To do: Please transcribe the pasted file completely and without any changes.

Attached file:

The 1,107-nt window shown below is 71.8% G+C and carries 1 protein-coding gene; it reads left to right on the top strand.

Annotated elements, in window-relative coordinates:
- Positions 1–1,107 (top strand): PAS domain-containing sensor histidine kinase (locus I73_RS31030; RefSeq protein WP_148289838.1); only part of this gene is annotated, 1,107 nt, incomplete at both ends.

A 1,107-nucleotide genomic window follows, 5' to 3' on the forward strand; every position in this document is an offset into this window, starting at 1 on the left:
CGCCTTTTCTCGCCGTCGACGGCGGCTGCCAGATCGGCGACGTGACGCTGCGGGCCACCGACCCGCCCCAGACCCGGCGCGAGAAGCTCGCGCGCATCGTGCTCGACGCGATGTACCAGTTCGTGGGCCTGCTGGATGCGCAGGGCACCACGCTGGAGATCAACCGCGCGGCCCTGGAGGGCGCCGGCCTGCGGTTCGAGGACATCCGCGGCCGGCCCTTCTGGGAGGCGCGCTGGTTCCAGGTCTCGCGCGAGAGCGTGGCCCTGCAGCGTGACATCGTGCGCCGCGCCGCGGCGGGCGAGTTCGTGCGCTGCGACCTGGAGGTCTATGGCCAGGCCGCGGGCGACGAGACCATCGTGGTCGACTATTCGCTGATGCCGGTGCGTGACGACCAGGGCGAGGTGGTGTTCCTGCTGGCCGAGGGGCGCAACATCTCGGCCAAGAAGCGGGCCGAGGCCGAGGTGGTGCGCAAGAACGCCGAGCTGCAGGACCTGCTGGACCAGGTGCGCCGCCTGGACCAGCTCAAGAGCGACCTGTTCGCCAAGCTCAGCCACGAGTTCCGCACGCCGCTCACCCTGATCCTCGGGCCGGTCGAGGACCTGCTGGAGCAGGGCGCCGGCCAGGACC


The 1,107-nt window shown below is 71.8% G+C and carries 1 protein-coding gene; it reads left to right on the top strand.

Annotated elements, in window-relative coordinates:
- Positions 1–1,107 (top strand): PAS domain-containing sensor histidine kinase (locus I73_RS31030; RefSeq protein WP_148289838.1); only part of this gene is annotated, 1,107 nt, incomplete at both ends.

A 1,107-nucleotide genomic window follows, 5' to 3' on the forward strand; every position in this document is an offset into this window, starting at 1 on the left:
CGCCTTTTCTCGCCGTCGACGGCGGCTGCCAGATCGGCGACGTGACGCTGCGGGCCACCGACCCGCCCCAGACCCGGCGCGAGAAGCTCGCGCGCATCGTGCTCGACGCGATGTACCAGTTCGTGGGCCTGCTGGATGCGCAGGGCACCACGCTGGAGATCAACCGCGCGGCCCTGGAGGGCGCCGGCCTGCGGTTCGAGGACATCCGCGGCCGGCCCTTCTGGGAGGCGCGCTGGTTCCAGGTCTCGCGCGAGAGCGTGGCCCTGCAGCGTGACATCGTGCGCCGCGCCGCGGCGGGCGAGTTCGTGCGCTGCGACCTGGAGGTCTATGGCCAGGCCGCGGGCGACGAGACCATCGTGGTCGACTATTCGCTGATGCCGGTGCGTGACGACCAGGGCGAGGTGGTGTTCCTGCTGGCCGAGGGGCGCAACATCTCGGCCAAGAAGCGGGCCGAGGCCGAGGTGGTGCGCAAGAACGCCGAGCTGCAGGACCTGCTGGACCAGGTGCGCCGCCTGGACCAGCTCAAGAGCGACCTGTTCGCCAAGCTCAGCCACGAGTTCCGCACGCCGCTCACCCTGATCCTCGGGCCGGTCGAGGACCTGCTGGAGCAGGGCGCCGGCCAGGACC